Sugar Bowl NFL Draft watch notes

Kevin C. Cox

At long last, the college career of Alabama's A.J. McCarron comes to an end in a prime time showdown against Oklahoma.

Many expect this year's Sugar Bowl to be a one-sided affair with an angry Alabama taking on an overmatched Oklahoma (8:30 p.m., ESPN). The Crimson Tide certainly have more NFL talent, but the Sooners have enough playmakers on offense to keep this one close. Maybe.

Alabama's best playmakers on offense – wide receiver Amari Cooper and running back T.J. Yeldon – aren't eligible for this year's draft. Because of that, by comparison, the Tide is a little lighter on NFL-eligible talent this year. Quarterback A.J. McCarron is going to be a polarizing player over the next few months. Is he a product of the system or could he be the next Tom Brady like some suggest?

When Alabama has the football:

Word surfaced on Thursday that Alabama quarterback A.J. McCarron will turn down an invitation to the play in the Senior Bowl. It's a curious move for McCarron, especially if you consider that E.J. Manuel turned himself into a first-round player with his Senior Bowl performance. The best that can come out of it for McCarron is that he doesn't get outperformed by better players. Unless we find out he has to have offseason surgery, this is an unwise decision.

Since this is Alabama, the top players are on the offensive line. Junior left tackle Cyrus Kouandjio is a raw talent, but a good one. He's a powerful blocker and a key to Alabama's run game. Watch how Kouandjio uses his hands. He likes to employ a vicious head slap. Kouandjio just turned 20 in July, so if he goes pro he'll be one of the younger players in the draft. Right guard Anthony Steen is a solid Day 3 player who needs to add a little bit of power to his game.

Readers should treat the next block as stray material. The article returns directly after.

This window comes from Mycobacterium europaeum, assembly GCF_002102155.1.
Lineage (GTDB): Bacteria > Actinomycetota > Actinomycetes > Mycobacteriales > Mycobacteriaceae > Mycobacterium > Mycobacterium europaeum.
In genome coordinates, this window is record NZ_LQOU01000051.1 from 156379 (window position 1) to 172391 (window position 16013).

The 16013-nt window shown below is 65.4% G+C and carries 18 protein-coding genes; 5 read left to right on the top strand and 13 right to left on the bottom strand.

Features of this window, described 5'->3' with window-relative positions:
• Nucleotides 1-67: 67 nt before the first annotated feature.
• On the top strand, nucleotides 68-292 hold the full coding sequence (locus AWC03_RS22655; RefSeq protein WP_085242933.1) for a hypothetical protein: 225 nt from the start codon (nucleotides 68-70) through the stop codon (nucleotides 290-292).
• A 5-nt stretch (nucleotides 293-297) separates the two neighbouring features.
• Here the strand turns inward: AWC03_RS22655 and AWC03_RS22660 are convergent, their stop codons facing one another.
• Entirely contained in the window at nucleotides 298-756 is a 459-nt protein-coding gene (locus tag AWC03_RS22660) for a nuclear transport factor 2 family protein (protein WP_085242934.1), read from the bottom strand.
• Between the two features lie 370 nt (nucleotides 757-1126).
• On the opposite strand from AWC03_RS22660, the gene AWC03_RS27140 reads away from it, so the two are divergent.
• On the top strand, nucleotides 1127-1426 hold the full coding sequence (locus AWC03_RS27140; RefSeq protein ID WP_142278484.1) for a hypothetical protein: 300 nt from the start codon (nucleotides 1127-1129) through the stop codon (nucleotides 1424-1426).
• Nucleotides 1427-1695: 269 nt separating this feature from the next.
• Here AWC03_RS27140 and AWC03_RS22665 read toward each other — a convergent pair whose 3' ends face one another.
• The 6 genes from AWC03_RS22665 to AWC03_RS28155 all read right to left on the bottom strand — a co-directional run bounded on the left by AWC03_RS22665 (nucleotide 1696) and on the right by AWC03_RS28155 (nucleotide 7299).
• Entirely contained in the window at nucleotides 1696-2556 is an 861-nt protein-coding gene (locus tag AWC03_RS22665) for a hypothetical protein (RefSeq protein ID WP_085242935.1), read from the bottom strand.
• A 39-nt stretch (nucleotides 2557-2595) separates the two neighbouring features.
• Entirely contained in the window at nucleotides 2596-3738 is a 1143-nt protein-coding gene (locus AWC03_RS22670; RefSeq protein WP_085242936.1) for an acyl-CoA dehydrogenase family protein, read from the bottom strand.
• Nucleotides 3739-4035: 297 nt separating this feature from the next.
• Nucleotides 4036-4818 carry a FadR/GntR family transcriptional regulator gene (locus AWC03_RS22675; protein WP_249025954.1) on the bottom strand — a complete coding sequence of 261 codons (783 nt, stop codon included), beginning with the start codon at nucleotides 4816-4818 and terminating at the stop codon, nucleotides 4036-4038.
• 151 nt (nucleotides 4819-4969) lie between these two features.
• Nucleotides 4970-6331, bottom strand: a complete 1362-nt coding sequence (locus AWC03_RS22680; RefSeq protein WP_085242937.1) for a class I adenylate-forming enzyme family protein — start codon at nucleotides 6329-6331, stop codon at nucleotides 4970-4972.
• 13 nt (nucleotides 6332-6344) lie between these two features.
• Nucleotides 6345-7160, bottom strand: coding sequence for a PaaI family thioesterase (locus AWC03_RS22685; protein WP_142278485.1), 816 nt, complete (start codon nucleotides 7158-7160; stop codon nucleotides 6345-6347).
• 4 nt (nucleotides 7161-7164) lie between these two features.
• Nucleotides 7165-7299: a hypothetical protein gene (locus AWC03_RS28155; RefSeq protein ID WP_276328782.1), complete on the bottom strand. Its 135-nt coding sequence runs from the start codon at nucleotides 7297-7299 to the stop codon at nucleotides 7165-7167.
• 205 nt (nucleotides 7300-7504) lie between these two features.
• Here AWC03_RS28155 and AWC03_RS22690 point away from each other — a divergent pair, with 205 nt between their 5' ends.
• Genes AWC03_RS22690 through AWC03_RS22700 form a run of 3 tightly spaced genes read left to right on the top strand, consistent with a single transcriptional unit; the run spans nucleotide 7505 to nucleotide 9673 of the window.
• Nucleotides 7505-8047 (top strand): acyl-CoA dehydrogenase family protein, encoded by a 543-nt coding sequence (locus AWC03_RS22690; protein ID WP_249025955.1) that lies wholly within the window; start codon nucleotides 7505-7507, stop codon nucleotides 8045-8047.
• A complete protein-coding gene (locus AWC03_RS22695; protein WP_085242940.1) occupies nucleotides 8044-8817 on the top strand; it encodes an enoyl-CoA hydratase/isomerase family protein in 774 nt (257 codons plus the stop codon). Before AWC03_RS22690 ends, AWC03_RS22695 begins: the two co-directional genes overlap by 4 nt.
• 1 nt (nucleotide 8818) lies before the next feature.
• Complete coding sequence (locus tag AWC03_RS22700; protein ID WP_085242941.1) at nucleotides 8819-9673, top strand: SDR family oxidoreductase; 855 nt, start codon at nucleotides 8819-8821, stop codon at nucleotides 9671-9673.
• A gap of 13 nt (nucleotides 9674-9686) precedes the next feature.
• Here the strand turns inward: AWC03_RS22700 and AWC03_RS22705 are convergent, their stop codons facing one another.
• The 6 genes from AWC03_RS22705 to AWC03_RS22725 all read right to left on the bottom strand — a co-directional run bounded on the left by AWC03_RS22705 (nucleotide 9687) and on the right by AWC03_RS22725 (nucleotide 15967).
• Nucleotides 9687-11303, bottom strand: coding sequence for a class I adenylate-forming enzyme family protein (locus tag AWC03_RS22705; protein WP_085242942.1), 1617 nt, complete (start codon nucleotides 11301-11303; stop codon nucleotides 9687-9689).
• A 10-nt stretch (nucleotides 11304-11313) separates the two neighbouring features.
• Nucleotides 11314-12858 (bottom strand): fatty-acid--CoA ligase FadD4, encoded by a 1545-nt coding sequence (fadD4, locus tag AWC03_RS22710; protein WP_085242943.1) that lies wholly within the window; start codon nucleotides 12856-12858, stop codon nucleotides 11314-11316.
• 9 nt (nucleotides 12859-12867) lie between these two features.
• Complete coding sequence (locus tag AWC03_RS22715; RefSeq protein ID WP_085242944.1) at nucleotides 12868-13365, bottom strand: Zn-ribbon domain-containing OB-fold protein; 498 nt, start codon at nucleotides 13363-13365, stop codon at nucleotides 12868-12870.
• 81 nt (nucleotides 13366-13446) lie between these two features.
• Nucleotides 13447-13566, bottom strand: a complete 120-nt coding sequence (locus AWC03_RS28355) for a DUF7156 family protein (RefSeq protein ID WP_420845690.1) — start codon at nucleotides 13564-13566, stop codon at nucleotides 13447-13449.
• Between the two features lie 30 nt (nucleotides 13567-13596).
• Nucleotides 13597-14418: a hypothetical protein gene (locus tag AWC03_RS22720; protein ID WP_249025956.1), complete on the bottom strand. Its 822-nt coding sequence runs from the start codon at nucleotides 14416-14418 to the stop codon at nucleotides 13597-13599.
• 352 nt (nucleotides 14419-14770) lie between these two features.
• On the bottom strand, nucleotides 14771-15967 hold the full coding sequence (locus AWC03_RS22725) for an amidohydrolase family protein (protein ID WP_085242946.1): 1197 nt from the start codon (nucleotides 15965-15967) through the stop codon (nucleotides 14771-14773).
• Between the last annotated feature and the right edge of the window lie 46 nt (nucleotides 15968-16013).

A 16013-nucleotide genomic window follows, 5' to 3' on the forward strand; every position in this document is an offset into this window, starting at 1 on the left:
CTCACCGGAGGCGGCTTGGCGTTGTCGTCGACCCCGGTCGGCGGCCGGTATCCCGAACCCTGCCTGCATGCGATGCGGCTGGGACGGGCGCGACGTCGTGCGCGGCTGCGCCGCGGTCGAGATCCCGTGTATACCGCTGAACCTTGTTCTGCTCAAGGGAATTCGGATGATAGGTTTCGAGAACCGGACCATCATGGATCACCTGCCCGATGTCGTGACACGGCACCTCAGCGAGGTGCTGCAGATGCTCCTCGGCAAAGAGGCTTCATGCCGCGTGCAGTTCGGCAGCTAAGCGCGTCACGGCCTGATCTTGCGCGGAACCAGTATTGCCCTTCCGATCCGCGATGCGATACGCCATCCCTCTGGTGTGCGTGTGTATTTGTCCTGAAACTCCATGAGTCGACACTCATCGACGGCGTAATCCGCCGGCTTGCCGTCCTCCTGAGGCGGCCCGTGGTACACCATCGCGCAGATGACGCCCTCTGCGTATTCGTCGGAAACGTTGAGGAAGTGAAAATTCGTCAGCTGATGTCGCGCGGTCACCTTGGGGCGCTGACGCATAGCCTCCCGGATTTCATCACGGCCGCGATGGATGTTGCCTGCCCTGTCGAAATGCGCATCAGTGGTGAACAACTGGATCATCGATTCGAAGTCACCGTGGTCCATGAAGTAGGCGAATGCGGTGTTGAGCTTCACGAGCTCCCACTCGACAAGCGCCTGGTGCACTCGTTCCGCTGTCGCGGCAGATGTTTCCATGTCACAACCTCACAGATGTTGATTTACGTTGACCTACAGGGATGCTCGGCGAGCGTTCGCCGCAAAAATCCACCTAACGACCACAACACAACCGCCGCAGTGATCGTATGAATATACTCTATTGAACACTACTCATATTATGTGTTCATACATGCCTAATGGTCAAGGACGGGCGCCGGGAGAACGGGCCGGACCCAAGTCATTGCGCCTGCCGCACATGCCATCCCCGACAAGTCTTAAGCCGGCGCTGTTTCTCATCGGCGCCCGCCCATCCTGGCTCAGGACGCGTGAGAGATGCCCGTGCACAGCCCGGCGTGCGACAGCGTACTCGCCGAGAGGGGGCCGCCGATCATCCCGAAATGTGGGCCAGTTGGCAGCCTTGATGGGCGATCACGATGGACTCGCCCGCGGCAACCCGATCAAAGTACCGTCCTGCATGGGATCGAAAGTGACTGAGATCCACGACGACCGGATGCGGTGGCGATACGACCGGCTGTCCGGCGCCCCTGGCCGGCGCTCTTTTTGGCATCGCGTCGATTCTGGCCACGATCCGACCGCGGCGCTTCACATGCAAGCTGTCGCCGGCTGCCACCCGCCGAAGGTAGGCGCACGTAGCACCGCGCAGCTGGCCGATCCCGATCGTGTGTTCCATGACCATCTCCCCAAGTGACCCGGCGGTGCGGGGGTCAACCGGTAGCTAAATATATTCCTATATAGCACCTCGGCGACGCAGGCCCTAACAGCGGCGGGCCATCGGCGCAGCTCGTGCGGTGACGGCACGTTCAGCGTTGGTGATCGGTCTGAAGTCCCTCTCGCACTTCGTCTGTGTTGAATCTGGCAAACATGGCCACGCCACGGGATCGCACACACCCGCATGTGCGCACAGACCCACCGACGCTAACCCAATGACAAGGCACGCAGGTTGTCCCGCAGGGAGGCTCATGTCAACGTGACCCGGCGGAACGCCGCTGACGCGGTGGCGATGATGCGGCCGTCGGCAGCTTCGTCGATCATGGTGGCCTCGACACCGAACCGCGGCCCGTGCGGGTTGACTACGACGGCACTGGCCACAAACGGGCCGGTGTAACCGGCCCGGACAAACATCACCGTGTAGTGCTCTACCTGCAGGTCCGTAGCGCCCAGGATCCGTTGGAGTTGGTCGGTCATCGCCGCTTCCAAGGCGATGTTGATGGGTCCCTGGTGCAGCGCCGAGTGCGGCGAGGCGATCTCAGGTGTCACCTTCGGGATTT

Teams looking for bigger cornerbacks to mimic what the Seahawks do will like Oklahoma's Aaron Colvin. He can handle bigger receivers and can subtly move them around while they're working their routes. If you want to get a jump start on 2015, outside linebacker Eric Striker is the name to follow. His speed is unique.

When Oklahoma has the football:

Because of Oklahoma's poor quarterback play, wide receiver Jalen Saunders has to make the most of the opportunities he gets. He picked apart Texas Tech in October, but it was his only game of more than 100 yards receiving. Saunders relies on his foot quickness to get open and is a threat when working out of the slot.

Center Gabe Ikard will be attractive to teams that run a zone blocking scheme. He's arguably the most athletic center in this year's draft and wins with his footwork and movement skills.

Unlike McCarron, Alabama's C.J. Mosley will play in the Senior Bowl. In Mobile later this month he should prove himself to be the draft's premier middle linebacker. He unfairly gets compared to Luke Kuechly, but that's like comparing a quarterback to Andrew Luck. Mosley is a very good athlete who quickly flows to wherever the ball is headed and is rarely out of position. His partner Trey Depriest is a classic thumper two-down middle linebacker. For teams looking for a Brandon Spikes-type, he fits the mold. Outside, Adrian Hubbard didn't have quite the year most expected but his size alone will get him a shot at the next level.

Safety HaHa Clinton-Dix is the best safety in the draft. He's best when he can work downhill and make tackles. Because of the need at the position, Clinton-Dix should be a first-round pick. Up front, Ed Stinson is an underrated 3-4 end and junior Jeoffrey Pagan is a name to keep in mind for 2015.

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